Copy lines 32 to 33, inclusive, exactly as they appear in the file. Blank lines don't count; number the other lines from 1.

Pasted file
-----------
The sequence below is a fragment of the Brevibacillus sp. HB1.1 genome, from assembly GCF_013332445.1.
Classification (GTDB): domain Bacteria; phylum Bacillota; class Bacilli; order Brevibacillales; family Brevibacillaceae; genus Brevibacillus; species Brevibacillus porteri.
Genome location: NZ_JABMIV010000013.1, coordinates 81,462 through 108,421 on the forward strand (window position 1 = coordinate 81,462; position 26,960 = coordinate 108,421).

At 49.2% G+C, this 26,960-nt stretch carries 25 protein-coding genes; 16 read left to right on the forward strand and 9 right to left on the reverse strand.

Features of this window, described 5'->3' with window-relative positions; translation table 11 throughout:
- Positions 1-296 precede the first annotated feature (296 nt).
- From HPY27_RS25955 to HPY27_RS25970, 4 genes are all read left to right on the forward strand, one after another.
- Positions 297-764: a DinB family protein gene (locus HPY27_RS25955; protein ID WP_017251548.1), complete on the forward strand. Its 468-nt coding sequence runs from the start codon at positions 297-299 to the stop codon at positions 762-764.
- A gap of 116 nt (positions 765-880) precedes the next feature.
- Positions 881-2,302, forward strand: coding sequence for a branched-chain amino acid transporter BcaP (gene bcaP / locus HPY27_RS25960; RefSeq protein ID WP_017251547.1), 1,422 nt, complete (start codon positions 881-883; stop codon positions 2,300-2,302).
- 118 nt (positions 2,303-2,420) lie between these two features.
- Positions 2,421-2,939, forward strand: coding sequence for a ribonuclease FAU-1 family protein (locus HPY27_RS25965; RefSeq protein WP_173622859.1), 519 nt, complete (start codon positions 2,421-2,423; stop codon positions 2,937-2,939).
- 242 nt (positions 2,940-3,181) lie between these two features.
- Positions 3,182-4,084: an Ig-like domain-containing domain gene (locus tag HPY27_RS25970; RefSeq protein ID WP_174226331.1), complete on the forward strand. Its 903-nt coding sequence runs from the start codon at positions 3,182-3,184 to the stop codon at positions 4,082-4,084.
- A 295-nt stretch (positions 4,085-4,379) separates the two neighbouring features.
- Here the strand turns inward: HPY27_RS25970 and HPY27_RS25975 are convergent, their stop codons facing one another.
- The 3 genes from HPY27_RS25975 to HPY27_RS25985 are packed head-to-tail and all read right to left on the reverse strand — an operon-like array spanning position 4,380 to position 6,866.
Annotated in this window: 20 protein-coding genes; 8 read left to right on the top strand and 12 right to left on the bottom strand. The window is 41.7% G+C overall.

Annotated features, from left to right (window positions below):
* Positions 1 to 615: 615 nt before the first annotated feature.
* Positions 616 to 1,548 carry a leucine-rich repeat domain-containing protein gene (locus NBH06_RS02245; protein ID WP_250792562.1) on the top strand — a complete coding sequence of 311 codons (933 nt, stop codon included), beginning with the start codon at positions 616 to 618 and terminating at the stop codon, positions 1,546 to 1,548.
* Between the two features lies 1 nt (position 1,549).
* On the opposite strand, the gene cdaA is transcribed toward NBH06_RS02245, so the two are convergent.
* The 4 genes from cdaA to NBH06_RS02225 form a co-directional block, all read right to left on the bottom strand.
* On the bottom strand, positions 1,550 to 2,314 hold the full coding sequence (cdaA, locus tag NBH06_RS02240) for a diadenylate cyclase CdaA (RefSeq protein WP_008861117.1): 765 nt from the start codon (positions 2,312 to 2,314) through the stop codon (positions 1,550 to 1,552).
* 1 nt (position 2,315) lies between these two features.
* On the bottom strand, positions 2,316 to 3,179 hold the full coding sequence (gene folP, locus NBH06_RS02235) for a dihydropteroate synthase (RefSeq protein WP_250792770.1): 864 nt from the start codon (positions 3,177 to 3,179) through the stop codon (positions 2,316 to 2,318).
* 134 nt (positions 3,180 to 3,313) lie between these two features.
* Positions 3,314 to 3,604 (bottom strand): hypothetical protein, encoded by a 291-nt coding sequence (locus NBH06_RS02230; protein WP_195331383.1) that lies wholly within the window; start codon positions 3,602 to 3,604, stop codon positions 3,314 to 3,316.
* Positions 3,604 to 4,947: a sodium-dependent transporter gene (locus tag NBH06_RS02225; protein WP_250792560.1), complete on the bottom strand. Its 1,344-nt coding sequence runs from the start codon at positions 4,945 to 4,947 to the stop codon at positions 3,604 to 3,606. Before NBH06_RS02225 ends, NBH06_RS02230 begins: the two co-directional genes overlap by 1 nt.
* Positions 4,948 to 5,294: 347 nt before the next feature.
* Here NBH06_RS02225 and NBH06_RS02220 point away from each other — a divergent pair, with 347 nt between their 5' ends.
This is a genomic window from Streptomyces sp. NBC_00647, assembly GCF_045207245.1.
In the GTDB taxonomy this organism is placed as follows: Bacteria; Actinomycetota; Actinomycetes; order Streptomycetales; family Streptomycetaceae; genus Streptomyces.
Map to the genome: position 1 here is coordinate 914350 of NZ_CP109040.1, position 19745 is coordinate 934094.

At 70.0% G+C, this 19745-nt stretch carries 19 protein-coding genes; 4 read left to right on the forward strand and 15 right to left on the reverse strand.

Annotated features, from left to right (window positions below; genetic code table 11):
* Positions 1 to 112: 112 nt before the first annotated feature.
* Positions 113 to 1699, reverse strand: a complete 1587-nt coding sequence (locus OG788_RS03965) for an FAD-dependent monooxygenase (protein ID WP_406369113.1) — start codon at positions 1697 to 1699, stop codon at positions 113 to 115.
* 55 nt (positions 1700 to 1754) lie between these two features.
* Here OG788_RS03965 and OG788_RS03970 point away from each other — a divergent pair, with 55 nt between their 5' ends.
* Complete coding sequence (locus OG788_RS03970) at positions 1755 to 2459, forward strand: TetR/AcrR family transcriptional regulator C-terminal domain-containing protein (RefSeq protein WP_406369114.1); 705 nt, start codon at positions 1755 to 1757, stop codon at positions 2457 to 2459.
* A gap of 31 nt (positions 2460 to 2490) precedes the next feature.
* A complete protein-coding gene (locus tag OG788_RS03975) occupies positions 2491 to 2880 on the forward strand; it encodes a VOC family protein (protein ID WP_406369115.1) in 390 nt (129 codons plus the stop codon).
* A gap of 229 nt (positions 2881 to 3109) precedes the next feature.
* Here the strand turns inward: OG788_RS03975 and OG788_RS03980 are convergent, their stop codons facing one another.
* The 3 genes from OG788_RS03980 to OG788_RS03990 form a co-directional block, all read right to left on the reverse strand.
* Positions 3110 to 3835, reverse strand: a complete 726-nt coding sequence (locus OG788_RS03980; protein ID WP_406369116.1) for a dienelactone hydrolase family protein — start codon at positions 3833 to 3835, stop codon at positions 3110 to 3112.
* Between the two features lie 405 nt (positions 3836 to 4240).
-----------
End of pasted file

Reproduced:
* Here NBH06_RS02225 and NBH06_RS02220 point away from each other — a divergent pair, with 347 nt between their 5' ends.
This is a genomic window from Streptomyces sp. NBC_00647, assembly GCF_045207245.1.